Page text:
When a group of divers found a previously unknown shipwreck in the infamously treacherous Åland archipelago in July 2010, they would never have predicted that it contained the world’s oldest bottles of Champagne and beer.
The Champagne they dredged up on their first dive included an 1841 bottle of Veuve Clicquot that sold at auction a year later for €30,000 (NOK224,000), making it the world’s oldest and most expensive bottle of Champagne. It wasn’t until a later dive organised by the local government that divers brought up a few smaller bottles from the schooner 50m below the surface.
“We were on the boat coming back when one of the bottle tops just few off,” says Åland government spokesperson Björn Häggblom. “There was the fizz of gas and beer foaming out – some people had a sip and said it tasted like a sweet ale.” They took the pale golden liquid back to the VTT Technical Research Centre of Finland for analysis – and though the centre found no live yeast cells, they did find lactic acid bacteria and enough evidence to recreate the beer fairly accurately. For example, they deduced from its pale colouring that the beer used unroasted malt and the smoky flavour was from excessive heating at the mashing stage (perhaps a preference at the time). They also detected hints of rose, almond and cloves in the light ale.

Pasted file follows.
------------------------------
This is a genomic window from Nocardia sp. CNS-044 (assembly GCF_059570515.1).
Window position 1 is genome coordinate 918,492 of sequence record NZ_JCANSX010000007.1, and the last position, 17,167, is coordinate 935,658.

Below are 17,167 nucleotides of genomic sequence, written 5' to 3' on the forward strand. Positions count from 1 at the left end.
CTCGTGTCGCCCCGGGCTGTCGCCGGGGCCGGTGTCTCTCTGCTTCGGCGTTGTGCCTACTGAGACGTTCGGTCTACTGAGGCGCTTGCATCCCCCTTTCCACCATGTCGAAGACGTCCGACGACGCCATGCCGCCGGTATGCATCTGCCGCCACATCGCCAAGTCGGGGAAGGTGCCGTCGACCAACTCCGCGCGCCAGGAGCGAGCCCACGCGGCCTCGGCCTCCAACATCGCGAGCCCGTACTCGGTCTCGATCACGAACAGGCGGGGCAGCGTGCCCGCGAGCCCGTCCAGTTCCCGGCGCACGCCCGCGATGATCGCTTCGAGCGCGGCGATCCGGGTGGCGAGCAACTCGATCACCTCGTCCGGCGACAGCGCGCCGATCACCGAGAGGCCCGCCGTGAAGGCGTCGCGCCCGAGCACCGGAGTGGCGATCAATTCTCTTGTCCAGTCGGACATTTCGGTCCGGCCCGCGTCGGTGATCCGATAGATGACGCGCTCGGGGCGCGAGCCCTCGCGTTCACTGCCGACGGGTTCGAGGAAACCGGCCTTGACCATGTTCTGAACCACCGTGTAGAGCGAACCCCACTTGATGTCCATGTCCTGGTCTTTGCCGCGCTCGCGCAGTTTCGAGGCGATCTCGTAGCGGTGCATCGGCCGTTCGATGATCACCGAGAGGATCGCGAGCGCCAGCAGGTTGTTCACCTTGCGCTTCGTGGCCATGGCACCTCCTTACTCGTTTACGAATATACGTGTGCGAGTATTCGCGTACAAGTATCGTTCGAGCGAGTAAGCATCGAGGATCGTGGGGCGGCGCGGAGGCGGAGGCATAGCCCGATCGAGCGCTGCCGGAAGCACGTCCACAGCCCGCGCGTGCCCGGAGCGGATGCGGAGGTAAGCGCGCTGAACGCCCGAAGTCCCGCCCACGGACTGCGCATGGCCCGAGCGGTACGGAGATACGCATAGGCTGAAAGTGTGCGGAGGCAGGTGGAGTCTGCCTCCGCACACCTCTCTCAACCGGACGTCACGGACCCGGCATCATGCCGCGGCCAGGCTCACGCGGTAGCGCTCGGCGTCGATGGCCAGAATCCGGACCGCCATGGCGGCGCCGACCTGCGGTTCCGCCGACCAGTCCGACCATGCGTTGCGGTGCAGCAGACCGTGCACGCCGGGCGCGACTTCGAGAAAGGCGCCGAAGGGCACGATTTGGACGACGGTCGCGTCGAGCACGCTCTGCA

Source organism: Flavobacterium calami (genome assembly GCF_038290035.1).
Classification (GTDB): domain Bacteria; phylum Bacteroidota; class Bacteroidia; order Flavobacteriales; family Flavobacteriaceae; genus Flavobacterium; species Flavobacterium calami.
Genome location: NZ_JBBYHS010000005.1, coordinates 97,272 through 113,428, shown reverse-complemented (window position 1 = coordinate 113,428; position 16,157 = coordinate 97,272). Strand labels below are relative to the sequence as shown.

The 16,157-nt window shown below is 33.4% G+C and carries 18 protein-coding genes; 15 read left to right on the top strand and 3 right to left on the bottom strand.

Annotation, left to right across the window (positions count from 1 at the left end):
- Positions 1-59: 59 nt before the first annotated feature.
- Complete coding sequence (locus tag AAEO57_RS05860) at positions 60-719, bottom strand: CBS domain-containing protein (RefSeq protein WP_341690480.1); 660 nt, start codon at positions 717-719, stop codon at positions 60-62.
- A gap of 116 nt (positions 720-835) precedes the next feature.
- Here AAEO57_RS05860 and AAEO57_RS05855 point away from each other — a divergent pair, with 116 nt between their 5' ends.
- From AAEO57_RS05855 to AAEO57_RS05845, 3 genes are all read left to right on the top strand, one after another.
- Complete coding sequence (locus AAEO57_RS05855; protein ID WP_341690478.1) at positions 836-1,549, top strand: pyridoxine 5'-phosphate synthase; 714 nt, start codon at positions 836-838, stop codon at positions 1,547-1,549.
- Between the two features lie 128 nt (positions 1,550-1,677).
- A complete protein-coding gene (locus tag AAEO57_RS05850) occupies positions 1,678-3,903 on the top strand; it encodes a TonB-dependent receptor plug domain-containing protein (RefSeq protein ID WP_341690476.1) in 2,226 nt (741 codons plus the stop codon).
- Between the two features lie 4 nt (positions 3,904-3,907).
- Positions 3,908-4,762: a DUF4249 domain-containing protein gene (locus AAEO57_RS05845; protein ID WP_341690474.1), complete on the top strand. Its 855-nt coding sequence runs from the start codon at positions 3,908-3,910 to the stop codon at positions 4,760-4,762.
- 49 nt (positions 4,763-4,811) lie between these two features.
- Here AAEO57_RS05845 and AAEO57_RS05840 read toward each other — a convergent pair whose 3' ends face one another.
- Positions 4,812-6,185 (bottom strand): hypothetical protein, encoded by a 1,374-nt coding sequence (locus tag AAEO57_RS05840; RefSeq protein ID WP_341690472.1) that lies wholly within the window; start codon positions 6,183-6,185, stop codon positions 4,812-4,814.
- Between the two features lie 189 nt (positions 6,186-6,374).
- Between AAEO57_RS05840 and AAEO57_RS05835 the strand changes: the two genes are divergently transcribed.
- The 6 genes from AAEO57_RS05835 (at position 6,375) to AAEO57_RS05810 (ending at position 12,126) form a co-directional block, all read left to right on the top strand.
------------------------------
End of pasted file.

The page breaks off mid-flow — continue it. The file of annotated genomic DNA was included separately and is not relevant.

Now the local Stallhagen brewery is taking the original recipe and plans to launch the beer in summer 2014. “It’s just such an intriguing story,” says brewery chief Jan Wennström. “Not just because it was found in a shipwreck, but because this could be one of the world’s first lagers. And at that time, you’d only get the very best quality beers in glass bottles. We’re still trying to find information, but we’re going to get the beer as close as possible to the original – it’s impossible to know exactly how the beer tasted 170 years ago, but we’re trying our best.”
Ferries run to Åland from Grisslehamn, a 90-minute drive from Norwegian’s Swedish hub Stockholm